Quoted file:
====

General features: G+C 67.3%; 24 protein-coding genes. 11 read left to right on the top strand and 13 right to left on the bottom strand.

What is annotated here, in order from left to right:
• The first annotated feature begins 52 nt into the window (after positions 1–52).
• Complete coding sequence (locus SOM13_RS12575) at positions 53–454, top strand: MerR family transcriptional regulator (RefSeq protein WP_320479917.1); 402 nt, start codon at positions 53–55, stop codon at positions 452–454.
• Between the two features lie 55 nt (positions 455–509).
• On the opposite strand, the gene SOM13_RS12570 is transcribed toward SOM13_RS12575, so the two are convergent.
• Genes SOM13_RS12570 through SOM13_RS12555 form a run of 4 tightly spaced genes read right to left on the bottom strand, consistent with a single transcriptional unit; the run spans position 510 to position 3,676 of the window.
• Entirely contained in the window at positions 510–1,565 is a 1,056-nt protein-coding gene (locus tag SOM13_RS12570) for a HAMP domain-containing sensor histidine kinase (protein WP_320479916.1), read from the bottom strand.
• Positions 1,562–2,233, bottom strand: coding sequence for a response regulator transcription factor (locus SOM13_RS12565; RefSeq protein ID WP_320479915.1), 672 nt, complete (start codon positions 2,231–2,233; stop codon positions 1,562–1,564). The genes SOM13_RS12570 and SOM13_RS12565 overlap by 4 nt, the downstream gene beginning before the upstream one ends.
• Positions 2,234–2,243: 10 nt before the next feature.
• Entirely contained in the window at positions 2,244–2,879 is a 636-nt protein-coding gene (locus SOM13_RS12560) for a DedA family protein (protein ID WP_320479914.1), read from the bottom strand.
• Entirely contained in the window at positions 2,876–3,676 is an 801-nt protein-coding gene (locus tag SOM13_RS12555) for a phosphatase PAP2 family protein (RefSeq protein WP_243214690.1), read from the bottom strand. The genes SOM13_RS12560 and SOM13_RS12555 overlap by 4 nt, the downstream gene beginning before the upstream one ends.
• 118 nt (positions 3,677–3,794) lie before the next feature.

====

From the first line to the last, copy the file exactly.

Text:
General features: G+C 67.3%; 24 protein-coding genes. 11 read left to right on the top strand and 13 right to left on the bottom strand.

What is annotated here, in order from left to right:
• The first annotated feature begins 52 nt into the window (after positions 1–52).
• Complete coding sequence (locus SOM13_RS12575) at positions 53–454, top strand: MerR family transcriptional regulator (RefSeq protein WP_320479917.1); 402 nt, start codon at positions 53–55, stop codon at positions 452–454.
• Between the two features lie 55 nt (positions 455–509).
• On the opposite strand, the gene SOM13_RS12570 is transcribed toward SOM13_RS12575, so the two are convergent.
• Genes SOM13_RS12570 through SOM13_RS12555 form a run of 4 tightly spaced genes read right to left on the bottom strand, consistent with a single transcriptional unit; the run spans position 510 to position 3,676 of the window.
• Entirely contained in the window at positions 510–1,565 is a 1,056-nt protein-coding gene (locus tag SOM13_RS12570) for a HAMP domain-containing sensor histidine kinase (protein WP_320479916.1), read from the bottom strand.
• Positions 1,562–2,233, bottom strand: coding sequence for a response regulator transcription factor (locus SOM13_RS12565; RefSeq protein ID WP_320479915.1), 672 nt, complete (start codon positions 2,231–2,233; stop codon positions 1,562–1,564). The genes SOM13_RS12570 and SOM13_RS12565 overlap by 4 nt, the downstream gene beginning before the upstream one ends.
• Positions 2,234–2,243: 10 nt before the next feature.
• Entirely contained in the window at positions 2,244–2,879 is a 636-nt protein-coding gene (locus SOM13_RS12560) for a DedA family protein (protein ID WP_320479914.1), read from the bottom strand.
• Entirely contained in the window at positions 2,876–3,676 is an 801-nt protein-coding gene (locus tag SOM13_RS12555) for a phosphatase PAP2 family protein (RefSeq protein WP_243214690.1), read from the bottom strand. The genes SOM13_RS12560 and SOM13_RS12555 overlap by 4 nt, the downstream gene beginning before the upstream one ends.
• 118 nt (positions 3,677–3,794) lie before the next feature.